TROPOMI, our Carbon-Monitoring Eye in the Sky

Manu Goudar, Sentinel 5p, Fires and carbon-monoxide enhancement in Australia, 2019.

To combat global warming, we need to reduce our greenhouse gas emissions. Carbon dioxide and methane make up 90% of Europe’s greenhouse gases. But how do we know precisely how much we’re producing, and what’s causing these emissions to rise in the first place? Manu Goudar, an atmospheric scientist at SRON Netherlands Institute for Space Research, is working on the answer.

Manu harvests data from the Tropospheric Monitoring Instrument, better known as TROPOMI, on board the European Space Agency’s (ESA) Copernicus Sentinel-5 Precursor (S5P) satellite. SRON and the ESA were joint developers of TROPOMI. In 2017, it was launched into space to monitor the Earth’s lower atmosphere, the troposphere, where pollution from human activities is most visible. Every day TROPOMI maps the entire Earth’s atmosphere and generates huge amounts of data fundamental to our understanding of climate change and air quality. “I identify anomalies in carbon monoxide (CO) data from the satellite,” Manu explains. “Then I try to understand the reason behind the anomaly and compute CO emissions using computer models.”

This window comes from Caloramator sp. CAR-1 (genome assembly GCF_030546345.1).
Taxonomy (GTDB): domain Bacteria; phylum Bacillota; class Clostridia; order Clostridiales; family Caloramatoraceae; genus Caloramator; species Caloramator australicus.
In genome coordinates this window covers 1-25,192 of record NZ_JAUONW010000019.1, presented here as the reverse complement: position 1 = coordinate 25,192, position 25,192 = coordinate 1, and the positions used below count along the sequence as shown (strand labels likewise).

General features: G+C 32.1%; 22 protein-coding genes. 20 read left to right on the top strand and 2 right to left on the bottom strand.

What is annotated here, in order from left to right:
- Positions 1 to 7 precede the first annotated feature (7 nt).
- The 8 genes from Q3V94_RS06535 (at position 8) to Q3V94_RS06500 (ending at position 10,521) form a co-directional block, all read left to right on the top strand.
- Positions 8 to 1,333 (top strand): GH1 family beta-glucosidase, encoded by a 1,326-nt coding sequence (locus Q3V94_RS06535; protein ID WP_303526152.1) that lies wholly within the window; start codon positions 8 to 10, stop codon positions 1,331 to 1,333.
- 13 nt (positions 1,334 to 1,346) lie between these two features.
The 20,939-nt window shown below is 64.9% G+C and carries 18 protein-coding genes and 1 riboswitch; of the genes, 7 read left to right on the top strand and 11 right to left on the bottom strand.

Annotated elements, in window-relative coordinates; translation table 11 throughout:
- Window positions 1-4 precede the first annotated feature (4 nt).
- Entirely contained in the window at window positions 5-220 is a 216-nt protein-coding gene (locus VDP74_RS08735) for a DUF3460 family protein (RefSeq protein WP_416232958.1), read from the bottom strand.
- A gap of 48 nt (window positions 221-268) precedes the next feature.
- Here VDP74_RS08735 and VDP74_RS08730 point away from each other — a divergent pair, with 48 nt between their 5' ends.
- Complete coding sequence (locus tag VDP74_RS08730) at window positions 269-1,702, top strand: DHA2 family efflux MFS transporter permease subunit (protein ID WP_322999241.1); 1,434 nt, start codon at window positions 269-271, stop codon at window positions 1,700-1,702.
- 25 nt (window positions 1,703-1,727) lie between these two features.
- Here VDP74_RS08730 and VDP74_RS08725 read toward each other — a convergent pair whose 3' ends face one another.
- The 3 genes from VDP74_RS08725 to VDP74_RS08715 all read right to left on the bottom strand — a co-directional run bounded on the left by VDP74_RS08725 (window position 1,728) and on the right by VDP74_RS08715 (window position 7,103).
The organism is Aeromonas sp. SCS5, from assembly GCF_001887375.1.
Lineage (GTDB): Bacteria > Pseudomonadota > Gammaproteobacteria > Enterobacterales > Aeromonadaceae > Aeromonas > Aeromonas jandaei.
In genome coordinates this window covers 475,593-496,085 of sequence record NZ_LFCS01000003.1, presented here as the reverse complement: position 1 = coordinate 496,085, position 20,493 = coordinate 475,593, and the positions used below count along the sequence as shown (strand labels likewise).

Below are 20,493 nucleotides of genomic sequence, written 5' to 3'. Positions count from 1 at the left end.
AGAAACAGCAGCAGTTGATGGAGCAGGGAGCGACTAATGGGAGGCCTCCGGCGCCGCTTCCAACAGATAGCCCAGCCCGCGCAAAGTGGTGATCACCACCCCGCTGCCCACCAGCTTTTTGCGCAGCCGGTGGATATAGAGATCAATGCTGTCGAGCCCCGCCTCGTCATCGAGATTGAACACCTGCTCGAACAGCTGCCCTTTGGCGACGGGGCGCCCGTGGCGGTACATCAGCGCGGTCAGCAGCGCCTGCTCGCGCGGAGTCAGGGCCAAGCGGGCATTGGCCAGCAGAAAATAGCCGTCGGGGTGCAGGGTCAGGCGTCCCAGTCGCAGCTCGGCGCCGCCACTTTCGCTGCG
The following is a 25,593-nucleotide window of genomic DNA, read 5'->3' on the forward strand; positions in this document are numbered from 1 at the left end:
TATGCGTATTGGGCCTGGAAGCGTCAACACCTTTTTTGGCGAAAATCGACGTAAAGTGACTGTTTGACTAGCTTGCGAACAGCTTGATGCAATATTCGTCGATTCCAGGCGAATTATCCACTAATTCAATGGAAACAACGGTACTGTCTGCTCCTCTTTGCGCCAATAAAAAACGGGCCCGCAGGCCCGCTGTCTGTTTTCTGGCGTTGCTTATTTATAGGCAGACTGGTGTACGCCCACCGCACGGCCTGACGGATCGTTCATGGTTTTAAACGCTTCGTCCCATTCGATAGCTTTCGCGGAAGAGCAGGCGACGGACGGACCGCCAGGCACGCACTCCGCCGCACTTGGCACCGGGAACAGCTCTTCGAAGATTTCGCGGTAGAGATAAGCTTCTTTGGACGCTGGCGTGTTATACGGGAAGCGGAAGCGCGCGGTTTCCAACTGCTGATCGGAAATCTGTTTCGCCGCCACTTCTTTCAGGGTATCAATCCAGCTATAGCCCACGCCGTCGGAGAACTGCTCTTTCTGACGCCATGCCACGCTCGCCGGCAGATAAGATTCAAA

This is a fragment of an Academic Story with Manu Goudar. Read the complete article on the Academic Positions webpage.